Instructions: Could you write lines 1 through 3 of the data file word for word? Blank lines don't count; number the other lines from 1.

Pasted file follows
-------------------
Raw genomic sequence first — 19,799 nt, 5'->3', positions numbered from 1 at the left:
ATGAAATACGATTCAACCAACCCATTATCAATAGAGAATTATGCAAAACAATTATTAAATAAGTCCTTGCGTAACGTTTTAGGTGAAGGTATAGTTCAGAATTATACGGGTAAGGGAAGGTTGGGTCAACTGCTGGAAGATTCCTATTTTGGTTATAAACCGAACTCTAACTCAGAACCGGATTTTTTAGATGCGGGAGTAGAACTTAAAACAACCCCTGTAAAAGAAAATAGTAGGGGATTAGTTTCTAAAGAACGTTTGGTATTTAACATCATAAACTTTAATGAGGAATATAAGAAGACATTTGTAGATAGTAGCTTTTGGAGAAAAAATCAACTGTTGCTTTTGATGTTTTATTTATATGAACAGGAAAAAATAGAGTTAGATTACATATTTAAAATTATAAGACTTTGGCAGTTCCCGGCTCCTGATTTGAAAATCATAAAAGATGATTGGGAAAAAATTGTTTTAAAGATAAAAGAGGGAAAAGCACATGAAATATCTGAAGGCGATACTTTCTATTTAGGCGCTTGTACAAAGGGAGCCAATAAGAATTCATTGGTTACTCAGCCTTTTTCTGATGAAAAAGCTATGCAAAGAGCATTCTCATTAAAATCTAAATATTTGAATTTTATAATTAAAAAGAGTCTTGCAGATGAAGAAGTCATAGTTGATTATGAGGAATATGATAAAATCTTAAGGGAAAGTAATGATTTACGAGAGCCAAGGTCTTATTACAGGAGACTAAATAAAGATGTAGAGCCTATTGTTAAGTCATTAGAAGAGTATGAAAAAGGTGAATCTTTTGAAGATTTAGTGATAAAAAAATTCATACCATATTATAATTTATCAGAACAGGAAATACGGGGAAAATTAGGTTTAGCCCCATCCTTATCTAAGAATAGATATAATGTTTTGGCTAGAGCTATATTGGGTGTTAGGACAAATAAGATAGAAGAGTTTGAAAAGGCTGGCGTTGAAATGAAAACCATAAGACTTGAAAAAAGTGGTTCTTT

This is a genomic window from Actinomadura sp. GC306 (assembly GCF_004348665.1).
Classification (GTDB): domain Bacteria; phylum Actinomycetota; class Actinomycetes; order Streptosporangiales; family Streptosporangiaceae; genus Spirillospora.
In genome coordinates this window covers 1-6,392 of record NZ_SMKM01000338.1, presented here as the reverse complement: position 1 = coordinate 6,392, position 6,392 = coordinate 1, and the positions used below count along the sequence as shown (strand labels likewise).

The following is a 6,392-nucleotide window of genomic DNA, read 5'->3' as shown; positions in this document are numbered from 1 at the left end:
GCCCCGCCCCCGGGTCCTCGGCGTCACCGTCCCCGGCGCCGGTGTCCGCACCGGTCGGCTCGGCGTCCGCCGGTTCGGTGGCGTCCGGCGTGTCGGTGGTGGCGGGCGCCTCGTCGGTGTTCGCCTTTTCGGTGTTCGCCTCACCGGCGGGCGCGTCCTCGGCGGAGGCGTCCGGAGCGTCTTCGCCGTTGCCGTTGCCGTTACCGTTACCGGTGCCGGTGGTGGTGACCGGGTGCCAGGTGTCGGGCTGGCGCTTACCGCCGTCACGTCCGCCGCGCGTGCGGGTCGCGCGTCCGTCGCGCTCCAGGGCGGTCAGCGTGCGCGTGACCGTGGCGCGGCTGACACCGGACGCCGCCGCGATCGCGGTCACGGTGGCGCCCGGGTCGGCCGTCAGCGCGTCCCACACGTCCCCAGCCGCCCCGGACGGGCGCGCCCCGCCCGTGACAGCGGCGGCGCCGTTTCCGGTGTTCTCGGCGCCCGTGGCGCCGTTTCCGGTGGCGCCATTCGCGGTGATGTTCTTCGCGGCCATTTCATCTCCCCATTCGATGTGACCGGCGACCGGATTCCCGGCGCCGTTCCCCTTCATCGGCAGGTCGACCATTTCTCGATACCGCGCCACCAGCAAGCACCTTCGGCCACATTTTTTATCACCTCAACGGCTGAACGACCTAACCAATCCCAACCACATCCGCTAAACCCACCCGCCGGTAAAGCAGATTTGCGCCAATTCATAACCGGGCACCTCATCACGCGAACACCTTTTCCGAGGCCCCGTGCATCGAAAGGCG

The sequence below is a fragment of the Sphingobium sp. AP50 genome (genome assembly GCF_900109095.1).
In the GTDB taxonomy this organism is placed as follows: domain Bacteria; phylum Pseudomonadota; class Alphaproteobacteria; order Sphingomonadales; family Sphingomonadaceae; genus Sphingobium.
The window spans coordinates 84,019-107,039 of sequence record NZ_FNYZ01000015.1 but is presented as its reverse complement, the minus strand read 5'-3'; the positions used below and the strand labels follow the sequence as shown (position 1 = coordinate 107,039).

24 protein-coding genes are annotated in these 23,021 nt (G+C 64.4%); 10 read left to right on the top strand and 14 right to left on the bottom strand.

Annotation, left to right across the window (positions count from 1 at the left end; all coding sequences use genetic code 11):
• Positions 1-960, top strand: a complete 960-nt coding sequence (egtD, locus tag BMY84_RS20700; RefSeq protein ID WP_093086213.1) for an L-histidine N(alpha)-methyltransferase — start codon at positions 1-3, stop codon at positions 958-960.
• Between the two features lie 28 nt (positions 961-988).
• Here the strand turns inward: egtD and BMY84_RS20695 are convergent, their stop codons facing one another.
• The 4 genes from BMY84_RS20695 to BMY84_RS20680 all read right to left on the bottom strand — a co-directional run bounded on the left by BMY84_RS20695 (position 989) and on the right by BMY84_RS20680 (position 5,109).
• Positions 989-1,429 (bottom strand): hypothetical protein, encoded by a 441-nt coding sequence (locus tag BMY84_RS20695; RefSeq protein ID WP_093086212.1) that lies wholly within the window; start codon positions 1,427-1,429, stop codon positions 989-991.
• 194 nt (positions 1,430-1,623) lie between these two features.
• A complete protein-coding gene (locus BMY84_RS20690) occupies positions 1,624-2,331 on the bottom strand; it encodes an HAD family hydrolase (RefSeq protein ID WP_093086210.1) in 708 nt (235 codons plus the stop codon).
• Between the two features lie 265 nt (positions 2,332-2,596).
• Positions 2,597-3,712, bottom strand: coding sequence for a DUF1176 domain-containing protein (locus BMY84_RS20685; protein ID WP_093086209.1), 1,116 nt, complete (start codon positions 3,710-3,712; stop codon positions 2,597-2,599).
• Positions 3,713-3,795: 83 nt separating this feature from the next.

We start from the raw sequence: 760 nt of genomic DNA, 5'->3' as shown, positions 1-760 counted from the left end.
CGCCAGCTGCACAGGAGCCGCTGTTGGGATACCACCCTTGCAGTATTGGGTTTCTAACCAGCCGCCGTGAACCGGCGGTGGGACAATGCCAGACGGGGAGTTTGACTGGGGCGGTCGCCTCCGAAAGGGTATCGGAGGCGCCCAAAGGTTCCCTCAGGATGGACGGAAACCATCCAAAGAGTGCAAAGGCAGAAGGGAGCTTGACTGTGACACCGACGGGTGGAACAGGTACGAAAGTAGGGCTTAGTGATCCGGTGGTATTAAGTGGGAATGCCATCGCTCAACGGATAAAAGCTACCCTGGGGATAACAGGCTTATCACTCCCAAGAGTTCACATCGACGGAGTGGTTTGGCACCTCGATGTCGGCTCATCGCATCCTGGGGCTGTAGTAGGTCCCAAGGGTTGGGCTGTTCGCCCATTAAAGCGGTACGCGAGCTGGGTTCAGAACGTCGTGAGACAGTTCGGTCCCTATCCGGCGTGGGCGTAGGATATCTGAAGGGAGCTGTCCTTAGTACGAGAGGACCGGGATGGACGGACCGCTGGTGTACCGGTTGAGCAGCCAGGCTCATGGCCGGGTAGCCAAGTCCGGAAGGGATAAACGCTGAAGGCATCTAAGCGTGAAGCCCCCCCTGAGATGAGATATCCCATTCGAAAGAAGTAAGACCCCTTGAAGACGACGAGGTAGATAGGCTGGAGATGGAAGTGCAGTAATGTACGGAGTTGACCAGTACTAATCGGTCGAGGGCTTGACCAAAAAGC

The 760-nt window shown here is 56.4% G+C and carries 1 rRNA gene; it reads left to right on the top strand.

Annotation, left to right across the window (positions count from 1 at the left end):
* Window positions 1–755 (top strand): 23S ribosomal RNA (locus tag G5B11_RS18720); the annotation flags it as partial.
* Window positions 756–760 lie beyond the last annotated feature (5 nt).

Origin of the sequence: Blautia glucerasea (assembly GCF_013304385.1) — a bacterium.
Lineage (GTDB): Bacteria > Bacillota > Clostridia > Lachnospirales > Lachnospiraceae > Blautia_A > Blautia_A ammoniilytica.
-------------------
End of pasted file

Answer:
Raw genomic sequence first — 19,799 nt, 5'->3', positions numbered from 1 at the left:
ATGAAATACGATTCAACCAACCCATTATCAATAGAGAATTATGCAAAACAATTATTAAATAAGTCCTTGCGTAACGTTTTAGGTGAAGGTATAGTTCAGAATTATACGGGTAAGGGAAGGTTGGGTCAACTGCTGGAAGATTCCTATTTTGGTTATAAACCGAACTCTAACTCAGAACCGGATTTTTTAGATGCGGGAGTAGAACTTAAAACAACCCCTGTAAAAGAAAATAGTAGGGGATTAGTTTCTAAAGAACGTTTGGTATTTAACATCATAAACTTTAATGAGGAATATAAGAAGACATTTGTAGATAGTAGCTTTTGGAGAAAAAATCAACTGTTGCTTTTGATGTTTTATTTATATGAACAGGAAAAAATAGAGTTAGATTACATATTTAAAATTATAAGACTTTGGCAGTTCCCGGCTCCTGATTTGAAAATCATAAAAGATGATTGGGAAAAAATTGTTTTAAAGATAAAAGAGGGAAAAGCACATGAAATATCTGAAGGCGATACTTTCTATTTAGGCGCTTGTACAAAGGGAGCCAATAAGAATTCATTGGTTACTCAGCCTTTTTCTGATGAAAAAGCTATGCAAAGAGCATTCTCATTAAAATCTAAATATTTGAATTTTATAATTAAAAAGAGTCTTGCAGATGAAGAAGTCATAGTTGATTATGAGGAATATGATAAAATCTTAAGGGAAAGTAATGATTTACGAGAGCCAAGGTCTTATTACAGGAGACTAAATAAAGATGTAGAGCCTATTGTTAAGTCATTAGAAGAGTATGAAAAAGGTGAATCTTTTGAAGATTTAGTGATAAAAAAATTCATACCATATTATAATTTATCAGAACAGGAAATACGGGGAAAATTAGGTTTAGCCCCATCCTTATCTAAGAATAGATATAATGTTTTGGCTAGAGCTATATTGGGTGTTAGGACAAATAAGATAGAAGAGTTTGAAAAGGCTGGCGTTGAAATGAAAACCATAAGACTTGAAAAAAGTGGTTCTTT

This is a genomic window from Actinomadura sp. GC306 (assembly GCF_004348665.1).